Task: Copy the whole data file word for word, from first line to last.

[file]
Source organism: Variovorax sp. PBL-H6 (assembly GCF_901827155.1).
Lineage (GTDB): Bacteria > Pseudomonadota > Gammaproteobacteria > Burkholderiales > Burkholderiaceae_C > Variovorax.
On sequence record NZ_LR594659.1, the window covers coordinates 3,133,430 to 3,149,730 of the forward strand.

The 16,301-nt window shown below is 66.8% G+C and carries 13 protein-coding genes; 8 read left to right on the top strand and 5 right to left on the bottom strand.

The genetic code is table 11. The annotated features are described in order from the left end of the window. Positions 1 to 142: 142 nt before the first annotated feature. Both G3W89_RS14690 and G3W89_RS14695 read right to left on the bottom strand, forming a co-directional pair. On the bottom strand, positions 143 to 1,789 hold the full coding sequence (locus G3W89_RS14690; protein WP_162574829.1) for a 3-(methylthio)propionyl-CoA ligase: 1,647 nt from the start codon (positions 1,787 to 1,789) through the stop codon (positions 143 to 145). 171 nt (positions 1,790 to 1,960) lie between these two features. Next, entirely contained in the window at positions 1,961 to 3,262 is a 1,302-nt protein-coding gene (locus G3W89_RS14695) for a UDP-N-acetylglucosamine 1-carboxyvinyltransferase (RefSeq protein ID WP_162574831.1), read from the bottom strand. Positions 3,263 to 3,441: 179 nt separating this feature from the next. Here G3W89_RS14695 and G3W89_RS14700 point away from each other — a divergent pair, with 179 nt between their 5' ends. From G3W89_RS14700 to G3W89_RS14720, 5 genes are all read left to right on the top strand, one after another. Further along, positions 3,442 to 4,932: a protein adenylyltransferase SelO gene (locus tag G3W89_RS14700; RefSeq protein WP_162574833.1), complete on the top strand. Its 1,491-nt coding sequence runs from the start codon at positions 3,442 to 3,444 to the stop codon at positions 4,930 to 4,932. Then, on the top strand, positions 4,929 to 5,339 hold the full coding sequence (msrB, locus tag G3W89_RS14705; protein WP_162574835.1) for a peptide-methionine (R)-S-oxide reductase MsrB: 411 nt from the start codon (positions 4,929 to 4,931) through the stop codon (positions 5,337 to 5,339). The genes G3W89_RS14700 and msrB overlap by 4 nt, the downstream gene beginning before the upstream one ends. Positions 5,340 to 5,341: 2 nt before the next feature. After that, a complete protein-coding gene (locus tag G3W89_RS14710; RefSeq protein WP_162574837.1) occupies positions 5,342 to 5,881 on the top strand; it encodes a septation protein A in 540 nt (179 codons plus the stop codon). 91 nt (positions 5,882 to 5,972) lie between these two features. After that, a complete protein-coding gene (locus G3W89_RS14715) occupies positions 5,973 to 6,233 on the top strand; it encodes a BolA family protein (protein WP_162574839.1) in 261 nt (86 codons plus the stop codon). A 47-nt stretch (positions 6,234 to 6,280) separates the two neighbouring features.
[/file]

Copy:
Source organism: Variovorax sp. PBL-H6 (assembly GCF_901827155.1).
Lineage (GTDB): Bacteria > Pseudomonadota > Gammaproteobacteria > Burkholderiales > Burkholderiaceae_C > Variovorax.
On sequence record NZ_LR594659.1, the window covers coordinates 3,133,430 to 3,149,730 of the forward strand.

The 16,301-nt window shown below is 66.8% G+C and carries 13 protein-coding genes; 8 read left to right on the top strand and 5 right to left on the bottom strand.

The genetic code is table 11. The annotated features are described in order from the left end of the window. Positions 1 to 142: 142 nt before the first annotated feature. Both G3W89_RS14690 and G3W89_RS14695 read right to left on the bottom strand, forming a co-directional pair. On the bottom strand, positions 143 to 1,789 hold the full coding sequence (locus G3W89_RS14690; protein WP_162574829.1) for a 3-(methylthio)propionyl-CoA ligase: 1,647 nt from the start codon (positions 1,787 to 1,789) through the stop codon (positions 143 to 145). 171 nt (positions 1,790 to 1,960) lie between these two features. Next, entirely contained in the window at positions 1,961 to 3,262 is a 1,302-nt protein-coding gene (locus G3W89_RS14695) for a UDP-N-acetylglucosamine 1-carboxyvinyltransferase (RefSeq protein ID WP_162574831.1), read from the bottom strand. Positions 3,263 to 3,441: 179 nt separating this feature from the next. Here G3W89_RS14695 and G3W89_RS14700 point away from each other — a divergent pair, with 179 nt between their 5' ends. From G3W89_RS14700 to G3W89_RS14720, 5 genes are all read left to right on the top strand, one after another. Further along, positions 3,442 to 4,932: a protein adenylyltransferase SelO gene (locus tag G3W89_RS14700; RefSeq protein WP_162574833.1), complete on the top strand. Its 1,491-nt coding sequence runs from the start codon at positions 3,442 to 3,444 to the stop codon at positions 4,930 to 4,932. Then, on the top strand, positions 4,929 to 5,339 hold the full coding sequence (msrB, locus tag G3W89_RS14705; protein WP_162574835.1) for a peptide-methionine (R)-S-oxide reductase MsrB: 411 nt from the start codon (positions 4,929 to 4,931) through the stop codon (positions 5,337 to 5,339). The genes G3W89_RS14700 and msrB overlap by 4 nt, the downstream gene beginning before the upstream one ends. Positions 5,340 to 5,341: 2 nt before the next feature. After that, a complete protein-coding gene (locus tag G3W89_RS14710; RefSeq protein WP_162574837.1) occupies positions 5,342 to 5,881 on the top strand; it encodes a septation protein A in 540 nt (179 codons plus the stop codon). 91 nt (positions 5,882 to 5,972) lie between these two features. After that, a complete protein-coding gene (locus G3W89_RS14715) occupies positions 5,973 to 6,233 on the top strand; it encodes a BolA family protein (protein WP_162574839.1) in 261 nt (86 codons plus the stop codon). A 47-nt stretch (positions 6,234 to 6,280) separates the two neighbouring features.